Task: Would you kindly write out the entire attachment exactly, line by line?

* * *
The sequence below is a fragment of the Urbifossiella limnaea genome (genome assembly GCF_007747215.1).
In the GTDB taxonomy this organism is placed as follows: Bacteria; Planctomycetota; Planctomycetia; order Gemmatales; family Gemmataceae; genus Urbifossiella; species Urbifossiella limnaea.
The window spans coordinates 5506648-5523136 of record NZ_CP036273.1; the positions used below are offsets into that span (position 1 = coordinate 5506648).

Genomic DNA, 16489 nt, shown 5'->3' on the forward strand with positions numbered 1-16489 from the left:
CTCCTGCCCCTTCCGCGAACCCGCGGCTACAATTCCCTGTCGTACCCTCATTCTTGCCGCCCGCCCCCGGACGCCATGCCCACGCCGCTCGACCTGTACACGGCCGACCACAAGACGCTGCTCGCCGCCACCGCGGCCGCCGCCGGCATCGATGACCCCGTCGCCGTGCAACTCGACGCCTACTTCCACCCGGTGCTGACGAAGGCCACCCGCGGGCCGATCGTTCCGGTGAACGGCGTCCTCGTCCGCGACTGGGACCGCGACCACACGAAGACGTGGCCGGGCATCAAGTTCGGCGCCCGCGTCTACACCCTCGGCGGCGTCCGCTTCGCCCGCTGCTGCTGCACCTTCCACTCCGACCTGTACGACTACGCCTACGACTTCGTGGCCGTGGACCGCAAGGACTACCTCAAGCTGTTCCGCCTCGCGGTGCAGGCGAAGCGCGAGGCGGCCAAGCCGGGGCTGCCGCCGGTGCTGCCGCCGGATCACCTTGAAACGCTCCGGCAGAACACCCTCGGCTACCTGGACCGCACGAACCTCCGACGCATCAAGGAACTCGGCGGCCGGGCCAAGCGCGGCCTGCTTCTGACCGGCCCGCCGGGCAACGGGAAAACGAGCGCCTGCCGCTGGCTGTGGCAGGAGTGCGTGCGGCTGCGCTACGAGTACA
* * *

The sequence below is a fragment of the Urbifossiella limnaea genome (genome assembly GCF_007747215.1).
In the GTDB taxonomy this organism is placed as follows: Bacteria; Planctomycetota; Planctomycetia; order Gemmatales; family Gemmataceae; genus Urbifossiella; species Urbifossiella limnaea.
The window spans coordinates 5506648-5523136 of record NZ_CP036273.1; the positions used below are offsets into that span (position 1 = coordinate 5506648).

Genomic DNA, 16489 nt, shown 5'->3' on the forward strand with positions numbered 1-16489 from the left:
CTCCTGCCCCTTCCGCGAACCCGCGGCTACAATTCCCTGTCGTACCCTCATTCTTGCCGCCCGCCCCCGGACGCCATGCCCACGCCGCTCGACCTGTACACGGCCGACCACAAGACGCTGCTCGCCGCCACCGCGGCCGCCGCCGGCATCGATGACCCCGTCGCCGTGCAACTCGACGCCTACTTCCACCCGGTGCTGACGAAGGCCACCCGCGGGCCGATCGTTCCGGTGAACGGCGTCCTCGTCCGCGACTGGGACCGCGACCACACGAAGACGTGGCCGGGCATCAAGTTCGGCGCCCGCGTCTACACCCTCGGCGGCGTCCGCTTCGCCCGCTGCTGCTGCACCTTCCACTCCGACCTGTACGACTACGCCTACGACTTCGTGGCCGTGGACCGCAAGGACTACCTCAAGCTGTTCCGCCTCGCGGTGCAGGCGAAGCGCGAGGCGGCCAAGCCGGGGCTGCCGCCGGTGCTGCCGCCGGATCACCTTGAAACGCTCCGGCAGAACACCCTCGGCTACCTGGACCGCACGAACCTCCGACGCATCAAGGAACTCGGCGGCCGGGCCAAGCGCGGCCTGCTTCTGACCGGCCCGCCGGGCAACGGGAAAACGAGCGCCTGCCGCTGGCTGTGGCAGGAGTGCGTGCGGCTGCGCTACGAGTACA